Raw CGA Data
This page describes a number of generic arrangements for storing CGA graphics data. The graphics in many CGA games are stored based on one of these formats.
Linear CGA data
For CGA tiles, one byte stores the color information for four pixels. Since the tile has 64 pixels (8×8), each tile takes up 16 bytes.
There are four possible combinations of 2 bits (2^2). The actual colors for each pixel depend on the active CGA palette, of which there are three basic ones. See wp:Color Graphics Adapter for details. Every game can use the four color palette differently. Catacomb uses color palette 1 with high intensity.
This data represents one tile from Catacomb:
FF FF FF FF FD 7F F6 9F F6 9F FD 7F FF FF FF FF
Expanded into bits for an 8×8 tile:
11 11 11 11 11 11 11 11 11 11 11 11 11 11 11 11 11 11 11 01 01 11 11 11 11 11 01 10 10 01 11 11 11 11 01 10 10 01 11 11 11 11 11 01 01 11 11 11 11 11 11 11 11 11 11 11 11 11 11 11 11 11 11 11
With color palette 1i, each pair of bits represents a different color:
Resulting Image (actual size):
Resulting Image (8× the size):
Interlaced CGA Data
|Line (Y)||Plane||Column (X)|
This arrangement stores the image data in two halves - even lines and odd lines.
It is essentially two black-and-white (1bpp) images one after the other, each half the height of the total picture. The first image is drawn on lines 0, 2, 4, etc. and the second image is drawn on lines 1, 3, 5, etc. to produce the final picture. Each row of data is in the same arrangement as #Linear CGA data above.
A 16×8 image in this arrangement is described in the table on the right. The byte at index 00 contains the first eight-pixels in the image, and the byte at offset 15 contains the second four pixels on the fourth line.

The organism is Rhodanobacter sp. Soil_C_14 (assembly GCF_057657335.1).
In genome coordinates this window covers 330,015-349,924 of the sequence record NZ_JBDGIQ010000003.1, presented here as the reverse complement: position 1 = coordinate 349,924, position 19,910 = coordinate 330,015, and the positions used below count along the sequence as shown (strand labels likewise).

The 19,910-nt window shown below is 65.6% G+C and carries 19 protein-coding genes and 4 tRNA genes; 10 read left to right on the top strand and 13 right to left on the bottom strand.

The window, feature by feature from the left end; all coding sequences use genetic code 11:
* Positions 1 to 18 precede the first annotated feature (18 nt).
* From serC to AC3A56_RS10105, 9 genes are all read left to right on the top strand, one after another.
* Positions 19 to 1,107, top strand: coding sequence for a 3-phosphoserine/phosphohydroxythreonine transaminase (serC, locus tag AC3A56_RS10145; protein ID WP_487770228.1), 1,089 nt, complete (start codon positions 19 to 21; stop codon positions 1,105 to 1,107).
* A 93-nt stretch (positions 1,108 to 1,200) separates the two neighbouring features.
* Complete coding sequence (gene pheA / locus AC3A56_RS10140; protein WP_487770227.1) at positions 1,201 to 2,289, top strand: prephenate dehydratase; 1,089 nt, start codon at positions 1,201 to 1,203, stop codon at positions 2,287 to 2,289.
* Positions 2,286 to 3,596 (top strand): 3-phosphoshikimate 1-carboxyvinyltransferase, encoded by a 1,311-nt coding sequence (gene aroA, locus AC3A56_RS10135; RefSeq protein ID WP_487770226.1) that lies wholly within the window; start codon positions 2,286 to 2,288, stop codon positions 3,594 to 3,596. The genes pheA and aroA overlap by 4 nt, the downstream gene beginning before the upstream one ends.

|0x0000||0x1F40||Pixel data (even lines)|
|0x2000||0x1F40||Pixel data (odd lines)|
Many full screen CGA images store their data in interlaced format, so that they can be loaded directly into video memory without any additional processing. In some of these cases however, the data is loaded in one operation for the entire image rather than two operations (one per plane.)
This is significant because in 320×200 mode, each plane occupies 8000 bytes of memory, leading to 16000 bytes for the entire image. However because the planes are aligned in CGA memory, the second plane actually starts at offset 8192 into memory, not at offset 8000.
This means that file formats which load an image in a single operation will have 192 bytes of padding between the planes (and possibly 192 bytes after the last plane), which should be ignored when processing the image.
A quick way to tell is to look at the image size. If it is 16000 bytes, it contains two planes with no padding, and if it is 16192 or 16384 bytes then it contains padding between planes.
The actual RGB values that correspond to each colour value depend on the palette in use by the game. This table lists the RGB values for all the CGA palettes.
|0||Application-specific (default #000000)|
For more detailed information, see the CGA Palette article.
This FreeBASIC program will render a full-screen CGA graphic which uses linear encoding.
' Renders a full-screen CGA graphic using linear encoding. ' Put the full file path to the necessary graphic here. Open "H:\DOS\Ultima\castle.4" For Binary As #1 ' Choose the appropriate CGA color palette. ' 0 - Green, Red, Brown ' 1 - Cyan, Magenta, Gray ' 2 - Lt. Green, Lt. Red, Yellow ' 3 - Lt. Cyan, Lt. Magenta, White Dim As UByte CGAPalette = 1 Screen 1 Color 0, CGAPalette Dim As UByte X Dim As UByte Y Dim As UByte Pixels Dim As UByte ColorBlock Dim As UByte Pixel Dim As UByte Offset Y = 0 Do For X = 0 To 79 Get #1, , Pixels ColorBlock = 7 For Offset = 0 To 3 If Bit(Pixels, ColorBlock) = -1 Then If Bit(Pixels, ColorBlock - 1) = -1 Then Pixel = 3 Else Pixel = 2 End If Else If Bit(Pixels, ColorBlock - 1) = -1 Then Pixel = 1 Else Pixel = 0 End If End If PSet(Offset + (X * 4), Y), Pixel ColorBlock = ColorBlock - 2 Next Offset Next X ' The CGA image is interlaced, so we skip a line as we read. When we ' reach the bottom of the screen, we will wrap back up to the top. Y = Y + 2 If Y = 200 Then ' When we reach the end of the first pass, there are 192 bytes ' (768 pixels worth) of data that isn't displayed. This is just ' filler to match the size of the CGA card's memory. The ' following code reads the data and throws it away before ' back up to line 1 to draw all the odd lines. For Y = 0 To 191 Get #1, , Pixels Next Y Y = 1 End If Loop Until Y = 201 Close #1 Sleep